Names In Genesis 5
Posted 02 December 2005 - 05:33 PM
You say, "Oh no, Dave. Not that boring genealogy stuff! I always skip over those parts of the Bible."
Not so fast! Here in Genesis 5 is a good reason to belive that every word in the Bible is there for a purpose. One of the most beautiful and meaningful love letters from God to his people is contained in this "boring" list of names for the line of descendency from Adam to Noah.
By the way, I'm heavily indebted to my favorite Bible teacher, Chuck Missler, for this discovery. All the credit goes to him for this bit of wisdom ... and to God, of course.
OK. The names in Genesis 5 is a list of literal persons from the first Adam to Noah. If one translates the meaning of the names by digging out their Hebrew roots, this is what the names mean.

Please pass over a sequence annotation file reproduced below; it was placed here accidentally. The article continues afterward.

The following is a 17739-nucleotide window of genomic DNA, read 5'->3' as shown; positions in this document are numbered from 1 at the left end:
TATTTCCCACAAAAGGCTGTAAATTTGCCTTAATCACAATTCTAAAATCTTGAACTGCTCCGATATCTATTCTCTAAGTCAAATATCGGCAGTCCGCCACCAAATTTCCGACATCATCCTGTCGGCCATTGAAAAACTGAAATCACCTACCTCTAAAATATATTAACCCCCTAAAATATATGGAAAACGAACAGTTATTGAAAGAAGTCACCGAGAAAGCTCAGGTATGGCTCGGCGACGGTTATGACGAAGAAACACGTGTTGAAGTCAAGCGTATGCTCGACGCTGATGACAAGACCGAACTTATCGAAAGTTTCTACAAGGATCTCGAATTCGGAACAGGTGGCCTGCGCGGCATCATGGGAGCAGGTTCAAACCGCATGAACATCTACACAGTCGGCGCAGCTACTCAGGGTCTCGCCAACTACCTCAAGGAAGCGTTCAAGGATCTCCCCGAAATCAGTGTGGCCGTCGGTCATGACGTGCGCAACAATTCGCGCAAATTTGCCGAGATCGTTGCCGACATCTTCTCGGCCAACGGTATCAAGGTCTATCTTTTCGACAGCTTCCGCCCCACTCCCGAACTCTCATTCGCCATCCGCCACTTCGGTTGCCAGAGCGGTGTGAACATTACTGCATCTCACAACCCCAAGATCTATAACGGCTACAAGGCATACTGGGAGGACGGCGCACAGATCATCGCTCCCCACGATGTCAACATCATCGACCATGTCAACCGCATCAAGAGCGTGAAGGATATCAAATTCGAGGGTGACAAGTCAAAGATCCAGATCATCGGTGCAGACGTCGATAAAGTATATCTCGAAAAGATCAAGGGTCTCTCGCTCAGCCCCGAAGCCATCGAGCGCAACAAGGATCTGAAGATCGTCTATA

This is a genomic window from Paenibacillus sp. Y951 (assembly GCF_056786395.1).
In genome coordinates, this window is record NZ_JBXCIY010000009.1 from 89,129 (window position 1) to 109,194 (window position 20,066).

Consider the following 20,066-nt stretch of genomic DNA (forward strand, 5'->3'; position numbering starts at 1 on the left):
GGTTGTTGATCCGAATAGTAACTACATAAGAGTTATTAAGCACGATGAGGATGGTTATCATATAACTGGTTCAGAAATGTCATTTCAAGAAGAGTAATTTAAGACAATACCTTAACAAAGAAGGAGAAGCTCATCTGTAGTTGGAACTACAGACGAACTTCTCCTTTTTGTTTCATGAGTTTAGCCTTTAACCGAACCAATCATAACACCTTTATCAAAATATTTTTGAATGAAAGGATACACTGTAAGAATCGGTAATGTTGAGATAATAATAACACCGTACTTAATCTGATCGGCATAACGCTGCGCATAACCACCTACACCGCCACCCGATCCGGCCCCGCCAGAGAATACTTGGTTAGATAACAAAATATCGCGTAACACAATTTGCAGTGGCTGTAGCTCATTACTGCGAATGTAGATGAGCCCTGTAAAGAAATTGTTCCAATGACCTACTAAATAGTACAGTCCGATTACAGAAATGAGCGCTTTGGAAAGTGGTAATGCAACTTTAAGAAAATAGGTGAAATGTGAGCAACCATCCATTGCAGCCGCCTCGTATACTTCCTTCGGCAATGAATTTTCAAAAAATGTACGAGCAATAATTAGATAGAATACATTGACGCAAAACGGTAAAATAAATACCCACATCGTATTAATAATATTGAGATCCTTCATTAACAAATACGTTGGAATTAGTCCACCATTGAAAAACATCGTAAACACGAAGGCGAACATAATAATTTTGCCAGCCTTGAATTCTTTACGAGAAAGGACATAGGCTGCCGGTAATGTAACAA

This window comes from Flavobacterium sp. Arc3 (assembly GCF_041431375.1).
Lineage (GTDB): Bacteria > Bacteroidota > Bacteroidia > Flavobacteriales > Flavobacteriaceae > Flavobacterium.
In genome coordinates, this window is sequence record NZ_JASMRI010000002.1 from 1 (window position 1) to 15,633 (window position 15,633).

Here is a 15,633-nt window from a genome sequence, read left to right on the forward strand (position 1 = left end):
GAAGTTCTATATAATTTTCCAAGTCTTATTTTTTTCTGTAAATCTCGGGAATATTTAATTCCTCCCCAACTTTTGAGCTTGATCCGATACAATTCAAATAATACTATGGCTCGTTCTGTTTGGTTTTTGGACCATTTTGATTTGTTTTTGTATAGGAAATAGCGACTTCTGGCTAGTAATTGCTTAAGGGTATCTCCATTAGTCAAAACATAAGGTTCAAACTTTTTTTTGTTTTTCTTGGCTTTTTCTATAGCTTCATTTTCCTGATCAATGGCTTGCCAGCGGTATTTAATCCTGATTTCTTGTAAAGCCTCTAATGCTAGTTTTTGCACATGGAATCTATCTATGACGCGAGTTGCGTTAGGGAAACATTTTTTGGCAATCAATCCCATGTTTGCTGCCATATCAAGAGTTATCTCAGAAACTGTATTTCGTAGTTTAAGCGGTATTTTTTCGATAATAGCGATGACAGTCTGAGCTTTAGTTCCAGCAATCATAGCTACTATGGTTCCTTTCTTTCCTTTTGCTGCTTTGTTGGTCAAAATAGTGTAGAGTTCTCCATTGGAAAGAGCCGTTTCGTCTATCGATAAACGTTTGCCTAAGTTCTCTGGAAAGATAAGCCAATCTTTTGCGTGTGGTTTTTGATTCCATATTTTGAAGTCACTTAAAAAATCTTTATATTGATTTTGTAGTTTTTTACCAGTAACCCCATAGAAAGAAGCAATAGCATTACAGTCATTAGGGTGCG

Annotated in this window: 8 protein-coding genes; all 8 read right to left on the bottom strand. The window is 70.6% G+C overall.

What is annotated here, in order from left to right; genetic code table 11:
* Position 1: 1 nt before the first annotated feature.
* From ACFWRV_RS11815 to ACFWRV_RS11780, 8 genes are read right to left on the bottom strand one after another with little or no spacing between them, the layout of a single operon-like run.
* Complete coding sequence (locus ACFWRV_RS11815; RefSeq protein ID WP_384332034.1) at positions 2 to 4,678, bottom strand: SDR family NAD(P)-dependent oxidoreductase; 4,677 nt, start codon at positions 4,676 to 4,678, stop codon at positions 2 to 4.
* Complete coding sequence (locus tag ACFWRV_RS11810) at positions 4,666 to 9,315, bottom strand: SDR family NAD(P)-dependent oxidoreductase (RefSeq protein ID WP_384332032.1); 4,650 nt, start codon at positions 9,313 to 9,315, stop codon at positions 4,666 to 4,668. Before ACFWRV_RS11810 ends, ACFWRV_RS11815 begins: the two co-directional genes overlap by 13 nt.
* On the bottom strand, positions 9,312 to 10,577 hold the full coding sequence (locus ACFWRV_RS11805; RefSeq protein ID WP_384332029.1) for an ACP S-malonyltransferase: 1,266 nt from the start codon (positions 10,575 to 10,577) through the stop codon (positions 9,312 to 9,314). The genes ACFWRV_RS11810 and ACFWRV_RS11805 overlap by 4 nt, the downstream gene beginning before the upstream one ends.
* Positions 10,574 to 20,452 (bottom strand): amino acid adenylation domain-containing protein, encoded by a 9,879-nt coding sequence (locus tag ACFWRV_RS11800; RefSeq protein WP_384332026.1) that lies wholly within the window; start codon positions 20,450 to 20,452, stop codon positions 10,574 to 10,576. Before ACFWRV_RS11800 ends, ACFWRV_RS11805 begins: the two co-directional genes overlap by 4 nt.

Adam -- From adomah, means "man."
Seth -- Means "appointed," since Eve said at his birth, "For God has appointed me another seed instead of Abel, whom Cain slew."
Enosh -- From the root anash, which means "mortal," "frail," or "miserable."
Kenan -- Can mean "sorrow," "dirge," or ,"elegy."
Mahalalel -- From mahalal, which means "blessed" or "praise," plus el, the name for God.
Jared -- From the verb yaradh, meaning "shall come down."
Enoch -- Means "teaching."
Methuselah -- From two roots, muth, which means "death," and shalach, which means "to bring" or "to send forth." (You might recall that Enoch was given the prophecy that the flood would not come until Methuselah had died; which indeed was the case.)
Lamech -- Means "lament" or "lamentations," which suggests "despairing."
Noah -- Derived from nacham, which means "to bring relief" or "comfort."